Graduates up and down the UK are looking for their perfect career after university has finished. Long gone are the lectures and seminars and out come the CVs which may not have been updated since their last job.
The summer is a time where students are drastically trying to edit their CV to perfection in the hope of getting that dream job which they think their degree alone has secured. Out come the Word documents containing phrases such as “a highly organised English graduate looking for a job in the media” and “I have 10 GCSES so would love to work in Public Relations”.
Whilst these statements aren’t exactly bad to include in a CV, they aren’t particularly exciting either.
As a soon-to-be graduate myself I have been frequently told to “show off” my skills and to avoid regurgitating overused CV phrases which most of the time fail to excite a potential employer.
Students are bombarded with ‘CV Dos & Don’ts’, and CV advice is often contradictory; so it is no wonder that sometimes students get it wrong. But, does this problem relate to the way students are writing their CVs or is it because traditional paper CVs are seen as the golden ticket and only ticket to a job?
Enter the visual CV
The graduate job market is competitive; this alongside the increase of students using social media, has made way for the online CV or what is known as a visual CV – an alternative way to showcase skills.
On the one hand, I can see the benefits of the traditional CV. If organised into clear sections with the relevant skills, then it may well land you a job.
It has been used by HR managers to sort out the best from all the rest for years, so it must be effective. However, with vastly competitive job positions such as those within marketing and public relations, there needs to be something which distinguishes you from the hundreds of mundane and ‘shopping list- style CVs’.
Another reason why the visual CV may give people an advantage is the ability this CV has to support the skills you have claimed on paper.
For instance, being social media savvy is a skill that is sought-after by recruiters in these sectors. What’s more, to demonstrate to a potential employer first-hand that you are able to use social media instead of simply writing it on your CV, is an added bonus. This is why a visual CV can prove that you are in touch with the digital world.
The trouble with paper CVs is that often the skills which are written down are not backed up and may be seen by an employer as ‘empty skills’.
In other words, you may know that you have a passion for social media but you also need to remember that the person reading your CV does not know you, which is why creating a visual CV not only states your skills but also demonstrates that you are capable of using digital media to design and create an online profile.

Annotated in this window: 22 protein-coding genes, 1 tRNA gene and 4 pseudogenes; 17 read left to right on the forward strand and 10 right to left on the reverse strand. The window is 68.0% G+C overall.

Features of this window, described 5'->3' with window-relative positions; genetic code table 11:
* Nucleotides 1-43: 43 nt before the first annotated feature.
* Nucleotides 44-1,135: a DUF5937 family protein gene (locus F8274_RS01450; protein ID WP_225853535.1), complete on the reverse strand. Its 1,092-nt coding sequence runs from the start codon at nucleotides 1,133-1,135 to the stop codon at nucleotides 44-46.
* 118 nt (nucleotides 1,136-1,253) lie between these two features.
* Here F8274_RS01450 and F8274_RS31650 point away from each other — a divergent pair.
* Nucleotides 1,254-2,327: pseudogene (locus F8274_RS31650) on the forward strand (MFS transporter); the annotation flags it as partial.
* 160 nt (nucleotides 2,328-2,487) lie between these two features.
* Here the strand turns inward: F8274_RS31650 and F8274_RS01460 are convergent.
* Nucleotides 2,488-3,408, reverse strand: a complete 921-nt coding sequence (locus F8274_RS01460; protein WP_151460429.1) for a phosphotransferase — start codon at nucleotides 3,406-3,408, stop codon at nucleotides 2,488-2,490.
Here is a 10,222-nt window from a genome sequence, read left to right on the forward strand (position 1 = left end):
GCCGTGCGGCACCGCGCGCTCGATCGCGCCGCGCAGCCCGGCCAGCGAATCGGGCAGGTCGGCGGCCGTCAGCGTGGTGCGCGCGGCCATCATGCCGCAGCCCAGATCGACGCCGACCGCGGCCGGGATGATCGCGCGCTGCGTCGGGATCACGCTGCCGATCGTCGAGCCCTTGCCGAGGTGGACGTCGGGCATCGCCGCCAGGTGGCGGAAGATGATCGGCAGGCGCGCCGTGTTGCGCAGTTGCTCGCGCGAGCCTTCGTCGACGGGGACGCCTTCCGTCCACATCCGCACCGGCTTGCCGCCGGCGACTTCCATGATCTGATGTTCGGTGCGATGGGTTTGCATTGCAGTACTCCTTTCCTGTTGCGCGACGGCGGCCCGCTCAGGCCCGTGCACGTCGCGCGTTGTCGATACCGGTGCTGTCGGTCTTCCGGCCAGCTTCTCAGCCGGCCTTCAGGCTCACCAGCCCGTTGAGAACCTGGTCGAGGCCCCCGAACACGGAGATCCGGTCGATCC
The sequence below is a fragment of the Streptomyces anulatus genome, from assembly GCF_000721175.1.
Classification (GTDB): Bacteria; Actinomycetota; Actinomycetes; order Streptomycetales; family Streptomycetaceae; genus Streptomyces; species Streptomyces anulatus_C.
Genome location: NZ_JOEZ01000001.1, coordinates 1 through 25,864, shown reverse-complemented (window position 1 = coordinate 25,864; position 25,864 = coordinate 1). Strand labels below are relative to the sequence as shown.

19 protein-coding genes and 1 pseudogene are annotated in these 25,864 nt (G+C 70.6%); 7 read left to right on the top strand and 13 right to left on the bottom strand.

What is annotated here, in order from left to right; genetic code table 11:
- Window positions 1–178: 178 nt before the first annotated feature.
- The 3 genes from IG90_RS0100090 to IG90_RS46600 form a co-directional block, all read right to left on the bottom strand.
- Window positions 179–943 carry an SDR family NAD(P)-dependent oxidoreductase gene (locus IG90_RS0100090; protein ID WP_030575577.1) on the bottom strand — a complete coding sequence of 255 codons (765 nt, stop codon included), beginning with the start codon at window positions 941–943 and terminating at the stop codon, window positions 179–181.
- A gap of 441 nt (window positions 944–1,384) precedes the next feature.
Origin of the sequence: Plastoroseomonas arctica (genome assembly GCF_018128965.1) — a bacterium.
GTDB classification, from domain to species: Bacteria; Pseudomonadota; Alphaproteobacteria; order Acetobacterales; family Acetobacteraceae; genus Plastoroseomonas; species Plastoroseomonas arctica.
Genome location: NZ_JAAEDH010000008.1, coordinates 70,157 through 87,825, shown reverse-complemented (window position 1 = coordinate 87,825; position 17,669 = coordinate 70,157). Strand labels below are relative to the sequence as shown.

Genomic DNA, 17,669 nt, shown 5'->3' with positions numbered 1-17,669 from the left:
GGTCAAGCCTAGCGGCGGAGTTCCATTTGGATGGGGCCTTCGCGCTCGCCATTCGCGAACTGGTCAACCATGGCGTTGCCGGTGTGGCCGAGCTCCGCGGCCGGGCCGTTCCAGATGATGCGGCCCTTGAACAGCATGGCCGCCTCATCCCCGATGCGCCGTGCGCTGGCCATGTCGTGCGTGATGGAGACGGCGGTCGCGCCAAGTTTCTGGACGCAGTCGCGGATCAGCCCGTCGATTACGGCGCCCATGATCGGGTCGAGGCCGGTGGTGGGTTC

Another advantage of using a visual CV is that it can be easily shared with prospective employers. For instance, a traditional CV is stored away on a laptop for months and is only then shared with an employer when you decide to apply for a job. Whereas, a visual CV provides you with a continuous online presence and can be interlinked with other social media sites such as LinkedIn and Twitter, meaning that there is more of a chance for your skills to be seen by a potential employer.
Not only is a visual CV good for online networking but it provides you with the opportunity for a potential employer to see your personality. With traditional CVs, usually the only section where an employer can see the person behind the skills is under the title “interests and hobbies”. Whereas, with visual CV sites such as Vizify, you are able to include interesting facts about yourself and favourite inspirational quotes alongside your work history.
This is a great way to showcase not just your work and academic achievements but also present the person behind the formal achievements. Plus, for jobs in the media and PR, personality is just as important as qualifications.
Despite the many advantages of using the visual CV, there are still a few downsides. One reason is that many employers still favour the traditional CV. This is not to say that they will refuse to consider your online profile, in fact some often encourage you to post the URL on your paper CV; but they will place more focus on your traditional CV. Another disadvantage is that most graduates are unaware of online CV sites so will always opt for the two-sides of paper.
So when deciding on whether to create a visual CV, what needs to be considered is the type of industry you are aiming to go into. Online CVs are definitely industry specific. In other words, a brightly coloured profile with images and a variety of fonts may seem appealing for jobs in the creative industries such as advertising; but if applying for an accountancy position, where things are little more traditional, this type of CV may not be taken as seriously compared to the paper CV.
My advice is to create an online CV because having an online presence and a chance to network over social media is always a bonus; but make sure your paper CV is updated regularly and that links to any professional online media sites such as LinkedIn, Twitter or Vizify are included within your paper CV.
Finally, there is always a chance that a future employer may favour a visual CV, so by all means ask them which profile they wish to see; so it is always be to your advantage to have both a paper CV and a Visual CV prepared.